When a degree of containment can be determined after a few days or weeks, it may be possible for FMD-free regions of the U.S. to re-establish exports with some countries if the status of that region can be confirmed and protected.

Movement of animals within the U.S. will be restricted and stopped completely in an infected region. If FMD is confirmed in one region, other states may close their borders to prevent the movement of animals into their state. This initial action may be only for a few days until the extent of the FMD spread is determined. States may partially close their borders, i.e., prevent livestock coming from the direction of the outbreak, but not for livestock coming from the other direction. Trucks hauling livestock may be detoured around some states or regions. Travel of any kind in an affected region may be restricted also.

These restrictions could make it difficult to move feeder or slaughter animals into Iowa. Packers may choose to (or be asked to) close plants for a few days so as not to move more animals than needed. Packers may have to bid aggressively in unaffected regions for livestock that can move to plants. Once marketings resume, livestock will be heavier, adding to the supply. Feedlots and finishing houses may not be able to get replacements as quickly as planned, and may not want them if the market is uncertain.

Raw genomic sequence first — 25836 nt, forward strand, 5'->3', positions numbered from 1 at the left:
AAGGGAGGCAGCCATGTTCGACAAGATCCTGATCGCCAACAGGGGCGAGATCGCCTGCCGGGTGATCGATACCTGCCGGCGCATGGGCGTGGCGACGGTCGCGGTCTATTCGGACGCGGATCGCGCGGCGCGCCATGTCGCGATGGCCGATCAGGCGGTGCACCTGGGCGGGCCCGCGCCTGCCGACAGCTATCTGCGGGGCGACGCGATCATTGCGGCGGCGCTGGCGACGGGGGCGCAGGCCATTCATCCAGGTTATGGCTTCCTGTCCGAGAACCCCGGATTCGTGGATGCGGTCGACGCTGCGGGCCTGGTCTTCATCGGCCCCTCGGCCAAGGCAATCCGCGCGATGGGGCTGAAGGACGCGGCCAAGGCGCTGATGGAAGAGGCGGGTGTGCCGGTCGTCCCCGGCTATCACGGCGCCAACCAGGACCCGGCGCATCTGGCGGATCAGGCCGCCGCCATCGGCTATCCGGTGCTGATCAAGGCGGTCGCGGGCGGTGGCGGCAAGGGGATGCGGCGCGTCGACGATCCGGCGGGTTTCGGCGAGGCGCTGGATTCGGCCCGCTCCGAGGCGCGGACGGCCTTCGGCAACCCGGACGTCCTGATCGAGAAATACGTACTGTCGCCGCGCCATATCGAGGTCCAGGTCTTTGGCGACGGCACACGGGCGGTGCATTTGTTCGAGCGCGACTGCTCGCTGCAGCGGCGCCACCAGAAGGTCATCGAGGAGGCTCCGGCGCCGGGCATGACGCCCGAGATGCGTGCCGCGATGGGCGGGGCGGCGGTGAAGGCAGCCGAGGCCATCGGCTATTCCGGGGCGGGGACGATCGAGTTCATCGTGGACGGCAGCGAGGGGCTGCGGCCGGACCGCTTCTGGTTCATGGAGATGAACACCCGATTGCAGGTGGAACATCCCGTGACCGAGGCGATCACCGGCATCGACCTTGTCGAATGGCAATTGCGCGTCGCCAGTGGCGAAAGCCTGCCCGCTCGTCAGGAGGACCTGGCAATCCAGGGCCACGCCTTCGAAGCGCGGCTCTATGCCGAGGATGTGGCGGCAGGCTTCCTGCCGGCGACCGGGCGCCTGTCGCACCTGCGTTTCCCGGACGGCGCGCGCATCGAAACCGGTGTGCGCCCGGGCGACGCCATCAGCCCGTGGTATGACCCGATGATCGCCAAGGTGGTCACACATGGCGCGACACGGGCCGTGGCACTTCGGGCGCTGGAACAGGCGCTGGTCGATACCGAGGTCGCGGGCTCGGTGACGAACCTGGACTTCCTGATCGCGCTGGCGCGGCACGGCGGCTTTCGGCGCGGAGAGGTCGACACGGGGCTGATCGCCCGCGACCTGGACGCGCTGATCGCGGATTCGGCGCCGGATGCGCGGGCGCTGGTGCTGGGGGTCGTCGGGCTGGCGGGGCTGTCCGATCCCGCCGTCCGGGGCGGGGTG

While there would be a surplus of both pork and beef on the market, and some consumers might avoid meat, there could be spot shortages in the short run as plants temporarily close and are unable to service restaurants and grocers in some regions.

If the outbreak occurs in a sparse livestock region, it may be contained relatively quickly, and the domestic market disruptions could be over in a few days. Exports could resume, at least on a limited basis, in a few weeks. However, the impacts of an outbreak in a major livestock region such as the High Plains, Corn Belt, or North Carolina could be extremely large and very long. Losses to producers would be staggering and the cost to tax payers for containment and restitution to producers with infected herds would be overwhelming.

Some believe that enough animals will be destroyed to reduce the supply and actually improve prices. Look again at Table 1. Relatively few animals will actually be destroyed, but exports will end and domestic consumers will be hesitant buyers. There could be an aftershock if prices are low and long enough that additional producers liquidate their herds for economic reasons. If consumers, export and domestic, regain their appetite during a meat shortage, prices could rebound months if not 2-3 years later.

Management Strategies

What can producers do to protect their operation?  First, practice sound biosecurity. Make sure you know that visitors to your farm have not been in the UK or other infected regions recently. Protect against a price decline by buying a put option for your production. The put protects the producer from falling prices, but allow for higher prices if they occur. Bottom line is to pray that FMD doesn’t reach North America.